If Clinton had won, Bee and Oliver would both have been just fine, speaking truth to power while heaping scorn on her obstructers. But these two were built for more difficult times; embattlement becomes them. Their vibe isn’t “This too shall pass”; it’s #resist (although neither one is above a good hashtag joke). And their status as immigrants (Bee, born in Canada, is an American citizen; Oliver, who is married to a U.S. Army veteran, is not) lends extra sting to their perspective; when they say “we” or “us,” it means something. You know where they’re coming from.
Because their shows air weekly, Bee and Oliver have the luxury of prep time. But for the nightly hosts, the job is to process the day for people, synthesizing everything that happened into another chapter of an ongoing narrative, a rage aria, or a riff. If Trump demands a stepping-up of one’s game, Seth Meyers has demonstrated that this was the chance he was waiting for. When he segued from Saturday Night Live’s “Weekend Update” to his own show in 2014, Meyers seemed prepared to become an affable, better-read version of your basic late-night host: an opening monologue followed by a desk bit and interviews. But the long campaign either coincided with a personalizing and sharpening of his style or helped spark it. Meyers is the right guy at the right time: You can tell he’s an avid, all-day consumer of news, and his distaste for Trump feels gratifyingly specific. He may not be the policy wonk that Oliver is, but he’s got a good range of distress: He’s genuinely angered by bullying, sees through bluffing and bravado, and is merciless about double-talk and dishonesty. That’s a useful set of triggers to have in the Trump era, and whether dueling Kellyanne Conway to a draw or choking up the night after the election when talking about his mother and his baby son, Meyers has found real focus; his droll, disgusted “A Closer Look” segments, often prereleased to the internet, are funny, precise, and self-defining.
Likewise, Stephen Colbert, whose 2006 White House Correspondents’ Dinner keynote remains the single most savage and daring piece of political stand-up in the past dozen years, seems to have rediscovered his voice since the election, after shelving it in his jump from The Colbert Report to David Letterman’s old slot on CBS. Colbert may never find a vehicle for political comedy as bespoke as his alter ego “Stephen Colbert.” When he speaks as himself, his strengths are neither outrage nor heart-on-sleeve sincerity. But as even-keeled and reasonable as he is, when he wants to, he can come at you hard, and there’s something legitimately subversive about doing so on stately old CBS. When he talks about the transgender-bathroom issue and, after showing a clip of Sean Spicer, snaps, “Oh, grow a pair — is there any more cowardly phrase than ‘This is a states’-rights issue?,’ ” the White House is not getting mocked by the class clown. It’s getting told off by the school principal.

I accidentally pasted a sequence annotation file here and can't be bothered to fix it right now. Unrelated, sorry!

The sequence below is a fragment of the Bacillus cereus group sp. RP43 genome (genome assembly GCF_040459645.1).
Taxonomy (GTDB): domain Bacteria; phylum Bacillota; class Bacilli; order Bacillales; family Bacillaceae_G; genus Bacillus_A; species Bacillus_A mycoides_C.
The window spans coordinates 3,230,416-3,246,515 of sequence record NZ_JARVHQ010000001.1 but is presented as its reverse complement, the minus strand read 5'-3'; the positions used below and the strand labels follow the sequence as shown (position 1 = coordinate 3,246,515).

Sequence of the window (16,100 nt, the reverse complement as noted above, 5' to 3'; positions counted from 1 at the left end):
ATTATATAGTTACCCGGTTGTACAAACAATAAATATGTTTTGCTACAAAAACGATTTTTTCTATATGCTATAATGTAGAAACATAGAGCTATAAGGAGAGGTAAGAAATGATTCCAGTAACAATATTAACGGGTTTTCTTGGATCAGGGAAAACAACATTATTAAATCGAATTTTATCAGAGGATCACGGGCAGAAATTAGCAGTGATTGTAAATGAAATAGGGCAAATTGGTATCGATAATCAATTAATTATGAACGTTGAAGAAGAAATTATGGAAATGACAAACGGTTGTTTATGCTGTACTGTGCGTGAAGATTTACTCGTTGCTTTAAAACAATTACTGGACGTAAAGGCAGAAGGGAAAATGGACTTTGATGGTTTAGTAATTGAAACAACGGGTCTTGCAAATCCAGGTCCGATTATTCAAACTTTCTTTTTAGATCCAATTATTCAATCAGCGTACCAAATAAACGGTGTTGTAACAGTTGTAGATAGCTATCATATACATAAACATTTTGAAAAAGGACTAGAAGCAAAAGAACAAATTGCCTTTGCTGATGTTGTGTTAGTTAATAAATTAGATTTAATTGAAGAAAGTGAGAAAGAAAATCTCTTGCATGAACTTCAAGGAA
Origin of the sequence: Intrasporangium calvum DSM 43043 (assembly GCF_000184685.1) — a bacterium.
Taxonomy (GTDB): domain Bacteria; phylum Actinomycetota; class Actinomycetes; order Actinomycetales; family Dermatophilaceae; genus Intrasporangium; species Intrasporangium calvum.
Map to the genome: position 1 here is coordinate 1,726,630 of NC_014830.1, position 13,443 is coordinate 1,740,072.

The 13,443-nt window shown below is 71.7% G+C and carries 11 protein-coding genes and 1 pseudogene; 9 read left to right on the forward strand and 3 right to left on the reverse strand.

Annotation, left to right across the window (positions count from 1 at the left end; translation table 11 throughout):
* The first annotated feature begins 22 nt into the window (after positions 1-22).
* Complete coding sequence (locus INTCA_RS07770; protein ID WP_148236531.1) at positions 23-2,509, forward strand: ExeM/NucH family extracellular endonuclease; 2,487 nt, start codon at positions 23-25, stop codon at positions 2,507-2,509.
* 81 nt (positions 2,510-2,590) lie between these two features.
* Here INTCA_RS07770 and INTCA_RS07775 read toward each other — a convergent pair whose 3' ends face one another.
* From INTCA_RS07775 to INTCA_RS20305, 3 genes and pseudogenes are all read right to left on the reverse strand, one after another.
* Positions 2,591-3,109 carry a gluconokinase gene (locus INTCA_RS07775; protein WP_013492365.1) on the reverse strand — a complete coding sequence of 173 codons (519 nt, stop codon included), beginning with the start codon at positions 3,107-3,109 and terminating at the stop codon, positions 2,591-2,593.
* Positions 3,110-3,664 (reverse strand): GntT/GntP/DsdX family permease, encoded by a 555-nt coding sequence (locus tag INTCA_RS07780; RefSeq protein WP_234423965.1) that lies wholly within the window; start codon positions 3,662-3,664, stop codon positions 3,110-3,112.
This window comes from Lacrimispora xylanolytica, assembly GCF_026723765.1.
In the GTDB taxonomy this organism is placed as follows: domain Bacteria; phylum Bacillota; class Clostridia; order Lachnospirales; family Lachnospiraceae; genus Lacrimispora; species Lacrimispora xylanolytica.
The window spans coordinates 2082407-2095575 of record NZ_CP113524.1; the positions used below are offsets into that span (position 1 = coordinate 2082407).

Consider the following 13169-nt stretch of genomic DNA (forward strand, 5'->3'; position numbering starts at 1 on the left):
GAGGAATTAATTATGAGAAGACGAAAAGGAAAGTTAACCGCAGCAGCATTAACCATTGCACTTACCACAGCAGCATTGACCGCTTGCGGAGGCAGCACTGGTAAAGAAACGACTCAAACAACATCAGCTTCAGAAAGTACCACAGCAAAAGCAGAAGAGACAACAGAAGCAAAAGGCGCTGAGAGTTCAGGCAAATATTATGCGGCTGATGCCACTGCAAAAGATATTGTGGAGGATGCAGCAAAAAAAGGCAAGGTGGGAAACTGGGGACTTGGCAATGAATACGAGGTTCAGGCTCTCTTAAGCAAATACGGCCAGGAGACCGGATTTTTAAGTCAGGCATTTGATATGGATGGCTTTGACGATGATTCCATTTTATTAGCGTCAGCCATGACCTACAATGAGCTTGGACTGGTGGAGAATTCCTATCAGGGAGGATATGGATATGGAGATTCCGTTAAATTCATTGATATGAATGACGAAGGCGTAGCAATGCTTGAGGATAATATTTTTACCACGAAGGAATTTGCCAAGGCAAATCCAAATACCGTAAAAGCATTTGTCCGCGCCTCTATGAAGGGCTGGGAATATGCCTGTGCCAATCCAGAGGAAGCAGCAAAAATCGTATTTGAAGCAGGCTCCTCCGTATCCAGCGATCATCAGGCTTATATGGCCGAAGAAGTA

It’s no surprise that a reenergized Colbert is suddenly edging Jimmy Fallon in the ratings. The happy-all-the-time Tonight Show host clearly wants to be the heir to Carson’s “What I think doesn’t matter” ethos, but as his catastrophic Trump interview in September proved, there’s a difference between neutrality and servility. What hurt Fallon so much — the reason that too-close encounter has stuck to him like tar and feathers — isn’t that he ruffled Trump’s hair; it’s that he thought it would play well.